In view of the representations made in these declarations and plaintiff's failure to identify any substantial gaps in the adequacy of the search, the Court finds that the CIA has conducted an adequate search for responsive records. Although defendant did not search every conceivable area where responsive records might be found nor (it shall be assumed) was the search perfect, the FOIA does not impose either requirement on the agency. See Meeropol v. Meese, 790 F.2d at 955-56; Truitt v. United States Department of State, 897 F. Supp. at 542. Defendant's declarations are sufficiently detailed to demonstrate that defendant conducted a reasonable and good-faith search for responsive records. See Campbell v. United States Department of Justice, 164 F.3d at 27. In fact, as a result of his FOIA request, plaintiff has received a large number of documents and, with respect to most of the redactions and withholdings, has few complaints. With respect to the three documents identified by plaintiff that were not produced but are allegedly responsive, defendant shall either provide plaintiff with a copy of these documents or justify their withholding under the appropriate FOIA exemption.

B. Documents Withheld Under FOIA Exemptions

1. Exemptions 1 and 3

Under Exemption (j)(1) of the Privacy Act, the Director of the CIA can lawfully exempt records pertaining to intelligence sources and methods from the access provisions of the Act. See 5 U.S.C. § 552a(j)(1). Under Exemption (k)(1) of the Privacy Act, the Director also has the power to exempt records pertaining to classified information. See 5 U.S.C. § 552a(k)(1).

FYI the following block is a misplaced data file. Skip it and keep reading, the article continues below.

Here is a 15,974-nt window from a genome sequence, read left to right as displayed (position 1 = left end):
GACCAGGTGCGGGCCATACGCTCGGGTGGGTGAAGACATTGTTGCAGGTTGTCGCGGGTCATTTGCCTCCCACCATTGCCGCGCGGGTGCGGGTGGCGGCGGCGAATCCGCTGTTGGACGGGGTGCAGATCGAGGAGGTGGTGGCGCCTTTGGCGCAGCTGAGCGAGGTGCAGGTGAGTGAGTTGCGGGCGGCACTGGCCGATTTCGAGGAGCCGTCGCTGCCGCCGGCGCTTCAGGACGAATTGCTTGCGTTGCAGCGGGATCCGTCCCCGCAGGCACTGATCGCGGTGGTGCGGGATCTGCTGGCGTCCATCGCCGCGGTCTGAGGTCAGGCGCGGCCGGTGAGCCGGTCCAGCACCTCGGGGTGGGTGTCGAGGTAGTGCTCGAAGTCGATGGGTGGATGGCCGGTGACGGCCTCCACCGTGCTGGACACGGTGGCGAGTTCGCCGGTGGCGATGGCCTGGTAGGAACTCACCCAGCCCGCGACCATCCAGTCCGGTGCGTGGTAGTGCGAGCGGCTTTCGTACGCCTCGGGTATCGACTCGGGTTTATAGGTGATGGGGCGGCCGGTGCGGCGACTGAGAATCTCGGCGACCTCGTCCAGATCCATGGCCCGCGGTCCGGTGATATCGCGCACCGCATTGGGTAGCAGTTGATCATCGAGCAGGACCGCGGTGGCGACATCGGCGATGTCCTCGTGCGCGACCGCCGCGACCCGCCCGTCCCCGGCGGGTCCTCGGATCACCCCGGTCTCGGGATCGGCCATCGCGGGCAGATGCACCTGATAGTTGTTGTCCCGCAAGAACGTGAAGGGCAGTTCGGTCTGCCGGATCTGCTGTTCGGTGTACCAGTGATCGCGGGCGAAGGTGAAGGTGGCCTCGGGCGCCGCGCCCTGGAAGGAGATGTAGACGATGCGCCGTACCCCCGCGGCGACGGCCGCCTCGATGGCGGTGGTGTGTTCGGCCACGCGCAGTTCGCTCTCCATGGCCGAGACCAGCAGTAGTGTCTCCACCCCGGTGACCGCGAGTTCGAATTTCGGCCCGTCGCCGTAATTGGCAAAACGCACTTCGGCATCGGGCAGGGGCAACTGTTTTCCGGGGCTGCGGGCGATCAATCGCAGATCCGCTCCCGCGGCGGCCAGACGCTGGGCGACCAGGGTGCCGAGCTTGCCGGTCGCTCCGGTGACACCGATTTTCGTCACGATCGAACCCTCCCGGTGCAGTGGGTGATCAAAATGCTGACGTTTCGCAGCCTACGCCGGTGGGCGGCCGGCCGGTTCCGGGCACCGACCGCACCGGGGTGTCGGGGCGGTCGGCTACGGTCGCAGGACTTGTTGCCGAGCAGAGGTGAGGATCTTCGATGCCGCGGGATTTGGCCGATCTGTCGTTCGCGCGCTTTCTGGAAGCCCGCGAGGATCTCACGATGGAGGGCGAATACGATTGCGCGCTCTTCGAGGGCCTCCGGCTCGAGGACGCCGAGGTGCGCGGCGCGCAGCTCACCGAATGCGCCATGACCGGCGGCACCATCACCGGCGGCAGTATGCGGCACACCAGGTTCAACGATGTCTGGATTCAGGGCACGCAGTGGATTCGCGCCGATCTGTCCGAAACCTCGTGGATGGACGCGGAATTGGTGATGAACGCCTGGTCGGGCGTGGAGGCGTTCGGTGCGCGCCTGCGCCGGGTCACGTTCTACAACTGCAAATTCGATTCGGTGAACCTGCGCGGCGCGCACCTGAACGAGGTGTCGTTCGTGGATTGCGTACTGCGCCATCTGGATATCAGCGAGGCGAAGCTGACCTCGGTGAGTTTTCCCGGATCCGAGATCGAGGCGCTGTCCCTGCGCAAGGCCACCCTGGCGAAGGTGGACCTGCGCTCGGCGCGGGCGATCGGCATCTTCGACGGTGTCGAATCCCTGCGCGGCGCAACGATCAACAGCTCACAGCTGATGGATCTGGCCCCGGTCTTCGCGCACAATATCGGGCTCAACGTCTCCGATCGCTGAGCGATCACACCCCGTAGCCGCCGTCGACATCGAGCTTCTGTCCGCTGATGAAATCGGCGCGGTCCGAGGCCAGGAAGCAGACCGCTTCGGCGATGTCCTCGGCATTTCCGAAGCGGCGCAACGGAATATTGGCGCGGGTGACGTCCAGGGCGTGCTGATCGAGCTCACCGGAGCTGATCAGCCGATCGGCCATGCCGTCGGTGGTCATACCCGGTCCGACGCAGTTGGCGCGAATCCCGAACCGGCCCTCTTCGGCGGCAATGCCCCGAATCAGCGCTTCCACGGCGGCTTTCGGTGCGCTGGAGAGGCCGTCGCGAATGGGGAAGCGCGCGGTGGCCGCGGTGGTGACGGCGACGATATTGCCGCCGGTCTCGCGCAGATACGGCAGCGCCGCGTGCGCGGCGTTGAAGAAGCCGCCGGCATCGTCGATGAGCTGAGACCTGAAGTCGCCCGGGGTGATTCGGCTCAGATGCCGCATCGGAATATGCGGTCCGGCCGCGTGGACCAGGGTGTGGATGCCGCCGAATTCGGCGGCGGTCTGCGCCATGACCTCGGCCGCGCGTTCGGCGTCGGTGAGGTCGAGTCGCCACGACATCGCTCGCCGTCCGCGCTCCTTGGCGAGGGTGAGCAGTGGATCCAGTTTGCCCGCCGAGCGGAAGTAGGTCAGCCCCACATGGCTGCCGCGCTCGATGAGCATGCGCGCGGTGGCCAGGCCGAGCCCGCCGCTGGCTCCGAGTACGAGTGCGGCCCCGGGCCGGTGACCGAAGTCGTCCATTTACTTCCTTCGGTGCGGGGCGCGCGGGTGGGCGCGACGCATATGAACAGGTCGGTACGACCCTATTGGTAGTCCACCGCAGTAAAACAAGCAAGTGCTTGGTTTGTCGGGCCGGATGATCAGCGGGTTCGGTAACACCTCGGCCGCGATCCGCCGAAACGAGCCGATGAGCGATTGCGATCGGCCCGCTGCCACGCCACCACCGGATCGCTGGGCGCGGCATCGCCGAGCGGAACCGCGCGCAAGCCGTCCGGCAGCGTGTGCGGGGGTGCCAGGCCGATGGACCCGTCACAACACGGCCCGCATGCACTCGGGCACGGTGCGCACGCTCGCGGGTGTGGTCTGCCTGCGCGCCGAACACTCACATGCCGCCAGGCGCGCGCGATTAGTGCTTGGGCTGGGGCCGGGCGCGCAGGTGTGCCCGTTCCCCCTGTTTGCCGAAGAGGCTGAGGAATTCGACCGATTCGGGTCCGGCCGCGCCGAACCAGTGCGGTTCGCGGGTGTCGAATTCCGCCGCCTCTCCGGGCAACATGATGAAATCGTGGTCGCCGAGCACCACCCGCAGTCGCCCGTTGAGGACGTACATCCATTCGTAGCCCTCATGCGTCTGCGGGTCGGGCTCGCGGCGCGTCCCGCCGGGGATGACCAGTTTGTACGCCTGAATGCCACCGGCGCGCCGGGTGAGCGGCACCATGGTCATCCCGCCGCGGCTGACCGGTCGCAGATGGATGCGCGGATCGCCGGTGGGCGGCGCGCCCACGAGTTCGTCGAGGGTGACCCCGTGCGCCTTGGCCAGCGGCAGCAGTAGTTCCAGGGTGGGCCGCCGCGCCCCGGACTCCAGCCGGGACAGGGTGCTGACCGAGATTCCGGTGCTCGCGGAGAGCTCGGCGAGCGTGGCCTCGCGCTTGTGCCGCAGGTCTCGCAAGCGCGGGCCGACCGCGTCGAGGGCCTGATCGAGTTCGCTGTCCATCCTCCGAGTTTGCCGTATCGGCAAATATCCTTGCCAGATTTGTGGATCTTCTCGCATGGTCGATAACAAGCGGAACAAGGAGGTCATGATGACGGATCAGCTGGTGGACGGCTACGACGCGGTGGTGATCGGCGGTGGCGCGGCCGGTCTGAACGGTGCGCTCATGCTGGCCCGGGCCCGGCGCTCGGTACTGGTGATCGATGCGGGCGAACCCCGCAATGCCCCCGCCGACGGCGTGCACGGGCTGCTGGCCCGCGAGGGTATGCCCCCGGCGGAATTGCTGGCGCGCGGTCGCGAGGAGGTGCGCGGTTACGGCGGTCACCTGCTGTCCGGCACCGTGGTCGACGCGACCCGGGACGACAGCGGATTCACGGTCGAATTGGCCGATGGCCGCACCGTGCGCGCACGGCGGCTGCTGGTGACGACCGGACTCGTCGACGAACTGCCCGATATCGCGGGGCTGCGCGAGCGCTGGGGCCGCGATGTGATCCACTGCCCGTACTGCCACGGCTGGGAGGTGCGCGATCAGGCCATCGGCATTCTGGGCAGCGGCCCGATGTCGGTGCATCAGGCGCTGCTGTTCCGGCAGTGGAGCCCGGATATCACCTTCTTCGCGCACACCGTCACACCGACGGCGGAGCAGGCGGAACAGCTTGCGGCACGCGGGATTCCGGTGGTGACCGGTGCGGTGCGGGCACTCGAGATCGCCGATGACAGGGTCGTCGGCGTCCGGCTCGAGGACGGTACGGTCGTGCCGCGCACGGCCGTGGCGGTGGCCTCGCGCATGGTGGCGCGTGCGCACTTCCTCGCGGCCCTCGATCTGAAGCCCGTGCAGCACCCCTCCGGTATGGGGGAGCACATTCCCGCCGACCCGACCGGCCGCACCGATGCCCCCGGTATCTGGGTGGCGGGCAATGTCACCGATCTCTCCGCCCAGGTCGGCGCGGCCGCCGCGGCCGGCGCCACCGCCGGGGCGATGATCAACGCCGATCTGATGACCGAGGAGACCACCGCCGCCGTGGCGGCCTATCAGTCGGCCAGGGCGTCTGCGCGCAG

The Director has exercised his authority with respect to both categories of records. See 32 C.F.R. § 1901.62(d)(1), 1901.63(a). Since plaintiff would not be entitled to information withheld pursuant to these exemptions to the Privacy Act, he could only gain access to it under the FOIA.

An agency may withhold documents responsive to a FOIA request only if the responsive documents fall within one of nine enumerated statutory exemptions. See 5 U.S.C. § 552(b). The agency bears the burden of justifying the withholding, and the court determines de novo whether the exemption claimed is appropriate. See § 552(a)(4)(B); Department of State v. Ray, 502 U.S. 164, 173 (1991). To enable the Court to determine whether documents are properly withheld, the agency must provide a detailed description of the information withheld through the submission of a so-called "Vaughn Index," sufficiently detailed affidavits or declarations, or both. See Oglesby v. Department of the Army, 79 F.3d 1172, 1178 (D.C. Cir. 1996); Vaughn v. Rosen, 484 F.2d at 827-28. Furthermore, the FOIA requires that "[a]ny reasonably segregable portion of a record shall be provided . . . after deletion of the portions which are exempt." 5 U.S.C. § 552(b). "[N]on-exempt portions of a document must be disclosed unless they are inextricably intertwined with exempt portions." Kimberlin v. Department of Justice, 139 F.3d 944, 949 (D.C. Cir. 1998) (quoting Mead Data Central, Inc. v. Department of the Air Force, 566 F.2d 242, 260 (D.C. Cir. 1977)). An agency must demonstrate that "each document that falls within the class requested either has been produced, is unidentifiable, or is wholly [or partially] exempt from the Act's inspection requirements." Goland v. Central Intelligence Agency, 607 F.2d 339, 352 (D.C. Cir. 1978) (internal citation and quotation omitted).